The researchers suggested the latter may be because the adolescents had time to recover from grief before starting college.

Thyden said surprising discoveries included looking at 29 to 32 year-olds. “People had time to go back and finish, but they hadn’t.

“It was like a window of opportunity had closed.”

People think of health as an individual issue, Thyden said. “It really is a community-wide issue. You may be healthy, but it can have effects on you if your community isn’t healthy.”
That becomes more relevant now with the coronavirus pandemic causing disproportionate illness and death within racial and ethnic minority communities, she said.

The study was supported by the National Institutes of Health and the Minnesota Population Center, with a grant from the Eunice Kennedy Shriver National Institute of Child Health and Human Development.

Looking at the findings as a community health matter, the authors said future research should look at reasons why a family death during college-age years makes it harder for students to graduate from college. And, researchers should look at other life experiences and college policies that might harm graduation rates for Black and Native American young adults.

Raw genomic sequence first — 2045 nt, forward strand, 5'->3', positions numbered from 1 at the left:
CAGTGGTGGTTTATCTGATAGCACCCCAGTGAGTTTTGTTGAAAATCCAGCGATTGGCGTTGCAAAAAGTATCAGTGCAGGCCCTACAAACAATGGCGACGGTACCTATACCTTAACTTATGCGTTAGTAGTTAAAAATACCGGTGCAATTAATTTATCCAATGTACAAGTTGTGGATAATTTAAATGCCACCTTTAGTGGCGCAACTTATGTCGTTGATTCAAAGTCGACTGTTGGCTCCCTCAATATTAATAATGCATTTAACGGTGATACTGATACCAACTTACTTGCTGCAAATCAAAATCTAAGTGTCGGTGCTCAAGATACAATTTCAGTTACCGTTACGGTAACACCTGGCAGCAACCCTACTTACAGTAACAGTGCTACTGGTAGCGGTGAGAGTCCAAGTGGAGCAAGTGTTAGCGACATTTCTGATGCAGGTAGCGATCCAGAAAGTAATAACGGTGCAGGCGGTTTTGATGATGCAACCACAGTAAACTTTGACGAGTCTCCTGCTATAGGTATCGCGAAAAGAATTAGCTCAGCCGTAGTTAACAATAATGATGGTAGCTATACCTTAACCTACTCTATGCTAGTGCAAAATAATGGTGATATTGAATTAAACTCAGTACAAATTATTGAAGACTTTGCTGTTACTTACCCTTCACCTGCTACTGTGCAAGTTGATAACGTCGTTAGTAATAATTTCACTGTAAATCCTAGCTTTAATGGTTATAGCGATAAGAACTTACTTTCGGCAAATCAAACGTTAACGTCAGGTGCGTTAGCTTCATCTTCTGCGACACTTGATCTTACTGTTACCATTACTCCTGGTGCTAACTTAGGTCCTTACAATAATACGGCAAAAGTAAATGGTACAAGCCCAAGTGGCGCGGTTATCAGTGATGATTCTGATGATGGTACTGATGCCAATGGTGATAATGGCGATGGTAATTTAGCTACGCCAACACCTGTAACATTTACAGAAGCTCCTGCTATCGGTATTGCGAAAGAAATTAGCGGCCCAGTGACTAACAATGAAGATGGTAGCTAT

They concluded that “racial disparities in mortality might affect social determinants of health of surviving relatives, and college policies are a potential intervention point.”
Colleges and universities might want to look at what community colleges are doing to reach older students, Thyden said. Good numbers of women go back to school after pausing to raise young children, and older students of both genders do go back to community colleges to resume studies for career advancements.

This is especially important now with the COVID-19 pandemic because colleges and universities may be cutting student support programs to save money, Thyden said.
Bucking what likely may become a trend, Minnesota State has programs in place to help students who have disrupted their college educations, but its lead program isn’t system wide.

MN Reconnect, a partnership between Minnesota State and the Minnesota Office of Higher Education, provides special services and benefits to help adult Minnesotans re-enroll in college to finish educations.